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If you've never been to Gillette Castle, you're really missing a treat. It is the home that William Gillette, the actor who brought Sherlock Holmes to life on stage in the early 1900s. If you have been there, you may have had the opportunity to encounter Will & Helen Gillette in the flesh.


Personally, I've had the pleasure of knowing Tyke & Teddie Niver for 20 years. Wow. When I say it like that, it makes me feel old. It's because of Tyke & Teddie that I discovered the world of Sherlock Holmes. Tyke has been one of my Sherlockian mentors and continues to be a true friend and guiding light. Teddie, who can hold her own in any Sherlockian setting, is a pure joy to know. She can make anyone feel at ease and completely special when you talk to her.

From my first experience with them - a phone call to interview Tyke for a high school term paper - they have been completely generous with their time and knowledge. As a young man at my first Sherlockian meeting, they made sure I met the right people and knew what was going on. Even when I moved away to attend college, Tyke and Teddie remained in touch and have been a special part of my life. Today, I call them my Sherlockian parents.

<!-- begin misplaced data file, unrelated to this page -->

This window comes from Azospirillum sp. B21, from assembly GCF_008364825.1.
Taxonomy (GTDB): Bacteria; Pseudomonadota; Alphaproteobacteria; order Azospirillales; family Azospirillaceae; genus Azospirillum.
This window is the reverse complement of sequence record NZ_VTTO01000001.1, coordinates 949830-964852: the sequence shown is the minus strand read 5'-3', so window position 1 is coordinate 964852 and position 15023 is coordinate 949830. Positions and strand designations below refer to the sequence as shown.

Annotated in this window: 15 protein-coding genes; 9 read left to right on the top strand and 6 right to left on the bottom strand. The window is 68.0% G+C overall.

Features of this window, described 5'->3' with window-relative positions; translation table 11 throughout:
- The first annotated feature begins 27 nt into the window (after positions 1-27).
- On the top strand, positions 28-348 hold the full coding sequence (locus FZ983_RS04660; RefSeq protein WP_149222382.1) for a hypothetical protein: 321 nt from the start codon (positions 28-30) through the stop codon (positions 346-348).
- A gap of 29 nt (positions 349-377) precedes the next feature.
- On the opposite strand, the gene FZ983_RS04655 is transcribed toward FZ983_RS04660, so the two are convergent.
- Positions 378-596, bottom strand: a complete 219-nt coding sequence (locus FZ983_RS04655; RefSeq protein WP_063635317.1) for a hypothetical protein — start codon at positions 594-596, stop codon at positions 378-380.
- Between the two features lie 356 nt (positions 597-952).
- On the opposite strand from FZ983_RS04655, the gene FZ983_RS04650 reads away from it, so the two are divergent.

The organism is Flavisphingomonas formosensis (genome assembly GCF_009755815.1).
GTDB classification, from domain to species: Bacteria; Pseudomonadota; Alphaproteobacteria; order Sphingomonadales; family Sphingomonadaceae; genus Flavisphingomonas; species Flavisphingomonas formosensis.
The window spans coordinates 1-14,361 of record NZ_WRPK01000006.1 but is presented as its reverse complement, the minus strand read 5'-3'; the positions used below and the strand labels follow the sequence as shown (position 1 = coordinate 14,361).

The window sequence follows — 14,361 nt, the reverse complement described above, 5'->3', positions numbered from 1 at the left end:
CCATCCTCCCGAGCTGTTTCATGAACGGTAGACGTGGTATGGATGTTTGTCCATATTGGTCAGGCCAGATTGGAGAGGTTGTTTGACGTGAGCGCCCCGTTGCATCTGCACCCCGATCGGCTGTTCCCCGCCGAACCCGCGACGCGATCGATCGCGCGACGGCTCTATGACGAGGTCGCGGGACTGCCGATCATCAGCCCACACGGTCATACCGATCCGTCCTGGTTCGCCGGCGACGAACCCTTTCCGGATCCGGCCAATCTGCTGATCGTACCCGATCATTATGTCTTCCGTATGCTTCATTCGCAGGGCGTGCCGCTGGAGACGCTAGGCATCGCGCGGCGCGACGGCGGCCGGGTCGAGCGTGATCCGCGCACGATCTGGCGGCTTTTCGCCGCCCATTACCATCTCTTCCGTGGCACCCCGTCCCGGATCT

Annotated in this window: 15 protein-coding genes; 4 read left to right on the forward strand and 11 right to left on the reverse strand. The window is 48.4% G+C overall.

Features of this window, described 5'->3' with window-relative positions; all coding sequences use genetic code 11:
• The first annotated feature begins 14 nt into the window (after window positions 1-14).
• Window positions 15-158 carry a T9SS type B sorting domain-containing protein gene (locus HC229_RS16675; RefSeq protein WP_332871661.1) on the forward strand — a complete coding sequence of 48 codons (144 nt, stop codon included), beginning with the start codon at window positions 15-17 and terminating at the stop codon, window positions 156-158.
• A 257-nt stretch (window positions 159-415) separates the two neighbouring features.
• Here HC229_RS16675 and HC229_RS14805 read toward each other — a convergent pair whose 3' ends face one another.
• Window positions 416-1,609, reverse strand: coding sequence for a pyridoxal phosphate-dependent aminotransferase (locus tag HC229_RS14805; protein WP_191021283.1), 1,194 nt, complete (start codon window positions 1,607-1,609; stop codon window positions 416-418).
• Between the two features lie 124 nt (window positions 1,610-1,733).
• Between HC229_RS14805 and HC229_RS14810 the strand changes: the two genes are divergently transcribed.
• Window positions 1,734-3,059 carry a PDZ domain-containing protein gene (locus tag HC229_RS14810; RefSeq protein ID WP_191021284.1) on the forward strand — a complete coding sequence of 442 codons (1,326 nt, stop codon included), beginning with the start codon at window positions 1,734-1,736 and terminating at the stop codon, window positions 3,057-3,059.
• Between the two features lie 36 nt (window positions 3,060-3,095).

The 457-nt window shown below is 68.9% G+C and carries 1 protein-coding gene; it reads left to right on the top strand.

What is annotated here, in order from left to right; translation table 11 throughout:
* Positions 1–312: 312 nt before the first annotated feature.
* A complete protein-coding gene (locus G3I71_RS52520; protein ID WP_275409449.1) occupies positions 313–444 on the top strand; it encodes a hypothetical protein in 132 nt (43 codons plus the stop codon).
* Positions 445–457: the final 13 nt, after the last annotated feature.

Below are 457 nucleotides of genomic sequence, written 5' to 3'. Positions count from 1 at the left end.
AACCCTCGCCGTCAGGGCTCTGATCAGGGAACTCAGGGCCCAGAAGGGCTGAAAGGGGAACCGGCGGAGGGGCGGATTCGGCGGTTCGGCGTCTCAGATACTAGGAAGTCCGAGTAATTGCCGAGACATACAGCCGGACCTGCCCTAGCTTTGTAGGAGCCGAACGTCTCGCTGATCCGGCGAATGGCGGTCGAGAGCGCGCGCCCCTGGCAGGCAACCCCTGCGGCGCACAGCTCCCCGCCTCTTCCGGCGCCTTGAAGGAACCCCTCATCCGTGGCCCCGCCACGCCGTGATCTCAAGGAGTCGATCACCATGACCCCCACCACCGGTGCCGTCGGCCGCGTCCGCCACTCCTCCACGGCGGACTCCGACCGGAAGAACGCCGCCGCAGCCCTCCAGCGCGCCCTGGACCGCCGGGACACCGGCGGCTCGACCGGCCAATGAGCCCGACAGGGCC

They are a quintessential Sherlockian couple: they each have a strong interest in the Canon (and also associated topics such as Jack the Ripper and Dracula), they are both fonts of knowledge and great hosts, and are investitured members of the Baker Street Irregulars. As the article in the above link notes, they don their Victorian garb on weekends and act as pseudo-tour guides at the Castle simply because they enjoy it. And their joy translates to amusement and fun for all who meet them.

Every budding Sherlockian should be so lucky to have mentors and true friends like this as part of their journey.

1 comments:

Sean Wright said... December 11, 2006 at 6:51 PM

I met Harold (I'd feel presumptuous to call him "Tyke" since I feel I don't know him well enough for the familiarity) and Teddie years ago and have always rejoiced in their devotion to William Gillette (and I'm very happy to see that Harold is using a much more period cravat than he did in the 1980s!). With Sue Dahlinger they are a blessing to Gillette Castle in keeping green the memory of the Master's first great theatrical interpreter.

 
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